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Capitol Hill Sees the Flip Side of a Powerful Warrior

By David Von Drehle
Washington Post Staff Writer
Saturday, May 8, 2004; Page A01

Congress saw a new face of Defense Secretary Donald H. Rumsfeld yesterday.

Summoned to Capitol Hill for a bipartisan trip to the woodshed over the Iraq prison abuse crisis, the man who has spoken so often of transforming the world's largest military testified that he has been trying for "days and days and days" simply to get a CD copy of the Abu Ghraib photographs and video -- but has not been able to find one.

"The disc that I saw that had photos on it did not have the videos on it," Rumsfeld told the Senate Armed Services Committee. All the pictures, both stills and video, have been in the hands of military investigators since January, he told Congress. But the secretary has had trouble getting hold of them.

Rumsfeld testified that he and the chairman of the Joint Chiefs of Staff, Gen. Richard B. Myers, finally saw the stills Thursday night, more than a week after CBS broadcast the first images of U.S. soldiers humiliating and threatening naked Iraqi prisoners.

This image of a powerless secretary unable to summon up a cheap piece of plastic in the face of a "catastrophe," as Rumsfeld described the prison scandal, was a long way from the boldly assured Rumsfeld of a year ago. Back then, during the U.S. military's lightning drive on Baghdad, the civilian architect of two wars in two years described a computerized force in which data leapt from soldier to satellite to smart bomb, in which unimaginable firepower was just a few keystrokes away.

Rumsfeld was a sort of Achilles for the Information Age, and his bold assurance won him a place among People magazine's sexiest humans. President Bush nicknamed him "Rumstud."

Like Achilles, he had a vulnerable heel. Rumsfeld returned over and over again to the idea that the military has effectively handled the prison crisis as a criminal matter but failed to realize that those pictures were, themselves, high-tech dynamite. One-stripe soldiers could zip the disastrous images through the ether, but the Pentagon could not get them onto Rumsfeld's radar screen at even an 18th-century pace.

"I wish I knew how you reach down into a criminal investigation when . . . it turns out to be something that is radioactive, something that has strategic impact in the world," Rumsfeld said, with unfamiliar helplessness. "We don't have those procedures. They've never been designed. We're functioning in a -- with peacetime constraints, with legal requirements, in a wartime situation, in the Information Age, where people are running around with digital cameras and taking these unbelievable photographs and then passing them off, against the law, to the media, to our surprise, when they had -- they had not even arrived in the Pentagon."

At another point, he said: "We've been trying to get one of the discs for days and days and days. And I'm told by General [Lance] Smith that there were only a couple of these, that they were in the criminal investigation process. And we finally -- Dick Myers and I finally saw them last night."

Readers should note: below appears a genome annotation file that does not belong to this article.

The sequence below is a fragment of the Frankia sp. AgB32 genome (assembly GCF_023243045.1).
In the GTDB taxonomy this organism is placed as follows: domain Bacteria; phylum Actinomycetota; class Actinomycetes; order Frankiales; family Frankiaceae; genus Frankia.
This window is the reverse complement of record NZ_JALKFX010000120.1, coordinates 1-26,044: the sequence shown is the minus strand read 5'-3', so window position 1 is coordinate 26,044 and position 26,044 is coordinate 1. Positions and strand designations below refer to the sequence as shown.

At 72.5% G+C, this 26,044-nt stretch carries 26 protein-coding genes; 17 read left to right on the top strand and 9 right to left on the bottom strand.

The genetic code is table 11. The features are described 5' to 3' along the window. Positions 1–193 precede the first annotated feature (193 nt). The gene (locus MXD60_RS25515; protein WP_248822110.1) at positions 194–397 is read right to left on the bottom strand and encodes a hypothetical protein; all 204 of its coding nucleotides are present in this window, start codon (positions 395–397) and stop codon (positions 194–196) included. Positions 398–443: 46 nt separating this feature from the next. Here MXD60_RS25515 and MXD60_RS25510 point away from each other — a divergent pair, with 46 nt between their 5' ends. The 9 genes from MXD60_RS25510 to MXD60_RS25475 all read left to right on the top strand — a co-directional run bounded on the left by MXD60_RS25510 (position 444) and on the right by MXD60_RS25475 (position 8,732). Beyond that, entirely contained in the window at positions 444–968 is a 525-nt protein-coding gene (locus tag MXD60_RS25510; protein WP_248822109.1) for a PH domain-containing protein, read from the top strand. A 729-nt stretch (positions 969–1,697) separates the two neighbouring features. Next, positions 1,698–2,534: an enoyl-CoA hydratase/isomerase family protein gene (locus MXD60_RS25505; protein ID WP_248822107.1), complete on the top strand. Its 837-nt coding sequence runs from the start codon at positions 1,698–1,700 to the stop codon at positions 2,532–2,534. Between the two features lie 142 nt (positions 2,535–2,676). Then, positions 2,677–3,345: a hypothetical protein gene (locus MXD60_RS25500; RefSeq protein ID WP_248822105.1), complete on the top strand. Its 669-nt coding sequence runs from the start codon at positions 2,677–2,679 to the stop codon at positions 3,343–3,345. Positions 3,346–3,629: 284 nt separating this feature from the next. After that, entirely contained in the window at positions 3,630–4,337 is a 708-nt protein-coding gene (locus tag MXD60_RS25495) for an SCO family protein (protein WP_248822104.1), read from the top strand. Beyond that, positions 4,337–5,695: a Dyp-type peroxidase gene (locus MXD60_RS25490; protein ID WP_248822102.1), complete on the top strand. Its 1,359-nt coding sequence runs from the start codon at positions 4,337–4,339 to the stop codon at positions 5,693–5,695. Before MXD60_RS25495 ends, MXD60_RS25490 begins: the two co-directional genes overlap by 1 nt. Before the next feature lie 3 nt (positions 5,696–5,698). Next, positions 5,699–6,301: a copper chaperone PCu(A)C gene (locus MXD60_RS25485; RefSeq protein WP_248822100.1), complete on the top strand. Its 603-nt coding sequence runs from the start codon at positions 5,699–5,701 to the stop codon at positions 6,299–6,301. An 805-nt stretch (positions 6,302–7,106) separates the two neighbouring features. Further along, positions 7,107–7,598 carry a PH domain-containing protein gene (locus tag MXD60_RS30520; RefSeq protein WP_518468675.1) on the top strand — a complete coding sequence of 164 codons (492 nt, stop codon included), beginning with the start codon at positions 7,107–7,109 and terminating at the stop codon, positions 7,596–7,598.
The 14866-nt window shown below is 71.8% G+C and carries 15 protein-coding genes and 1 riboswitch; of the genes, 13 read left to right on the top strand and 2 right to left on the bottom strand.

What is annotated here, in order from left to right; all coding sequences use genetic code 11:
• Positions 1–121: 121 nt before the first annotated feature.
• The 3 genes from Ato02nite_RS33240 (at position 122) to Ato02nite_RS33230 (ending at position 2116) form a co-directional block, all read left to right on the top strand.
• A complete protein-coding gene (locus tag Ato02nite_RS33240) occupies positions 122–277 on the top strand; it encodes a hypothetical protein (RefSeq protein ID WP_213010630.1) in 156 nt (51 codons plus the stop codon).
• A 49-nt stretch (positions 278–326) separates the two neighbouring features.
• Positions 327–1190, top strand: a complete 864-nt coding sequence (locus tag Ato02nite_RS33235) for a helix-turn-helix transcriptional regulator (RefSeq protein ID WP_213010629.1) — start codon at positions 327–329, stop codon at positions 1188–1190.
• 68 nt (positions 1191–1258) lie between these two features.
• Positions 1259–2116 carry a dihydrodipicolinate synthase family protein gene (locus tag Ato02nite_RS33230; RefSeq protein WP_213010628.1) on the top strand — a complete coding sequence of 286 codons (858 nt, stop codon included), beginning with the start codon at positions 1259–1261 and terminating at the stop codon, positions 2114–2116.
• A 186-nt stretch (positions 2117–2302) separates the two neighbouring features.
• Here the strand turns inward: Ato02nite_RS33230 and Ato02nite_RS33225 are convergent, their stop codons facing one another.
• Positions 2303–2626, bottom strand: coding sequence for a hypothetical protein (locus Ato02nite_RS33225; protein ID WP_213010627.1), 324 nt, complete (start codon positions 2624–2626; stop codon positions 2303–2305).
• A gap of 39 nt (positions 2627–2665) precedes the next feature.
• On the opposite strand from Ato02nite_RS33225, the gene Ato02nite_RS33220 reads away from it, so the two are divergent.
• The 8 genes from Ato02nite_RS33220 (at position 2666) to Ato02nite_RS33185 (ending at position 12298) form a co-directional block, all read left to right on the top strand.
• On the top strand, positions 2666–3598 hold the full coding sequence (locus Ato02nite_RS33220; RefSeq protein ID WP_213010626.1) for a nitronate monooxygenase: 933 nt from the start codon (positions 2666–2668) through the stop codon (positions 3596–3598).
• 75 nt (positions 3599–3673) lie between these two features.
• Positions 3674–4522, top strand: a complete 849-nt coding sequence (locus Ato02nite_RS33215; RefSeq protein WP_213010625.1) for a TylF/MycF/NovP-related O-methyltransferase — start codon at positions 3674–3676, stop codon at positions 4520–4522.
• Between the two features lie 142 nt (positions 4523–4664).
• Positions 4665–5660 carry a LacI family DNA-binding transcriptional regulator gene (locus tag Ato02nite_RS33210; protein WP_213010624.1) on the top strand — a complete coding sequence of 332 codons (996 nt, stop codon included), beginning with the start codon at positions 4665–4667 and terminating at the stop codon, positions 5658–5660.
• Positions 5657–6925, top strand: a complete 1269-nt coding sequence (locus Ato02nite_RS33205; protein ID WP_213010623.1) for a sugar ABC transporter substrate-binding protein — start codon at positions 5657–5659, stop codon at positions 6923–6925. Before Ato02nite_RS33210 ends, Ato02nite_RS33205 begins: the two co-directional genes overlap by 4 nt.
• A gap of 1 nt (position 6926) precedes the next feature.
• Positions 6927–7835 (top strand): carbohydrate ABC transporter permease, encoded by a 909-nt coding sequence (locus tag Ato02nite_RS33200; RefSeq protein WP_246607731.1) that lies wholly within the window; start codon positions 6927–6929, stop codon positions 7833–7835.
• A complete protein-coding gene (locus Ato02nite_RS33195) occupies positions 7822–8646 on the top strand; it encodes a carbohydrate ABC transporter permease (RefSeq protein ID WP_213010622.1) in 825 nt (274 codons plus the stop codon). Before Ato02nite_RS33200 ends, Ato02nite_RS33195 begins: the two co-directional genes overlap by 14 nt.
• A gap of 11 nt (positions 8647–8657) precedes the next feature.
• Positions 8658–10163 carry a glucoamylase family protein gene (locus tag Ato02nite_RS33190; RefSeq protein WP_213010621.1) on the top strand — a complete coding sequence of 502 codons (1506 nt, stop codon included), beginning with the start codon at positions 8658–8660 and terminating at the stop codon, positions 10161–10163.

Even then, he was not sure how many discs exist or why his disc did not have the video on it.

"I checked with General Smith, and he indicates he does have a disc with the videos on it," Rumsfeld said. "I don't know if they're -- that means there's two discs with all these photographs, or if the photographs are the same and one disc doesn't have the video."

The embattled secretary looked weary, especially toward the end of about six hours of scoldings, grillings, admonishments and questions from both Democrats and Republicans on the Senate side and on the House side about whether he has considered resigning. He was flanked by uniformed generals, but when he tried to pass an uncomfortable early question to the nearby brass, Rumsfeld was dressed down by Sen. John McCain (R-Ariz.).

"No, Secretary Rumsfeld, in all due respect, you've got to answer this question," McCain said. "This is a pretty simple, straightforward question. Who was in charge of the interrogations?"

And with the likes of Sens. Edward M. Kennedy (D-Mass.), Robert C. Byrd (D-W.Va.) and Jack Reed (D-R.I.) still ahead, Rumsfeld's seat only got hotter.

At moments, the old Rumsfeld flashed through, as he corrected the premises and disputed the conclusions drawn by especially hostile interrogators. But then Rep. Gene Taylor (D-Miss.) couched one of the most pointed attacks of the day in a sort of "What ever happened to Rumstud?" tone, and there was nothing the secretary could do but sit for it.

"It was moms and dads from homes who had to write me and tell me that their kids weren't getting the proper body armor," Taylor said.

"Then it was David Kay, a Bush appointee, who had to tell me in Baghdad that because of a lack of manpower, huge ammunition caches were left unguarded in Iraq . . .

"It was a National Guard unit from home, shortly before Christmas, that showed me proudly their efforts to make their own up-armored Humvee, because apparently no one above was bothering to tell Congress, which writes the checks for these things, that they needed to be protected . . .

"I mean, you're probably one of the smartest people I know," Taylor continued. "And what's troubling is how someone who is so smart and so detail-oriented, why does it take from January to May for this committee now to find out about" the Abu Ghraib photographs?

In response, Rumsfeld spoke of the 18,000 criminal investigations the Pentagon launches each year. He said he heard "rumors of photographs . . . in that period of January, February, March."

"But I would have believed," Taylor interjected, "that . . . somehow, someone would have seen that it got to you. Because I know you're a smart, detail-oriented guy."

"It wasn't," Rumsfeld said. "It just wasn't."